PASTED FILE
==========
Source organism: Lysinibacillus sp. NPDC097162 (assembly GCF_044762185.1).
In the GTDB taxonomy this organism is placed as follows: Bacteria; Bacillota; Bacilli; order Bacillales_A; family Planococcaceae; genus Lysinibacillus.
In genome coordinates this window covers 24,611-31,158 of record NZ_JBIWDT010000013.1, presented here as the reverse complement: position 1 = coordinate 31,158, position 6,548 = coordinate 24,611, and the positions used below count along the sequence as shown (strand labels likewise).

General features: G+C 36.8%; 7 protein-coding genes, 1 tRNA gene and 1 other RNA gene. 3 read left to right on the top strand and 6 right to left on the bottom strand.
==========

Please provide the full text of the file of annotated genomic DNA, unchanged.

Source organism: Lysinibacillus sp. NPDC097162 (assembly GCF_044762185.1).
In the GTDB taxonomy this organism is placed as follows: Bacteria; Bacillota; Bacilli; order Bacillales_A; family Planococcaceae; genus Lysinibacillus.
In genome coordinates this window covers 24,611-31,158 of record NZ_JBIWDT010000013.1, presented here as the reverse complement: position 1 = coordinate 31,158, position 6,548 = coordinate 24,611, and the positions used below count along the sequence as shown (strand labels likewise).

General features: G+C 36.8%; 7 protein-coding genes, 1 tRNA gene and 1 other RNA gene. 3 read left to right on the top strand and 6 right to left on the bottom strand.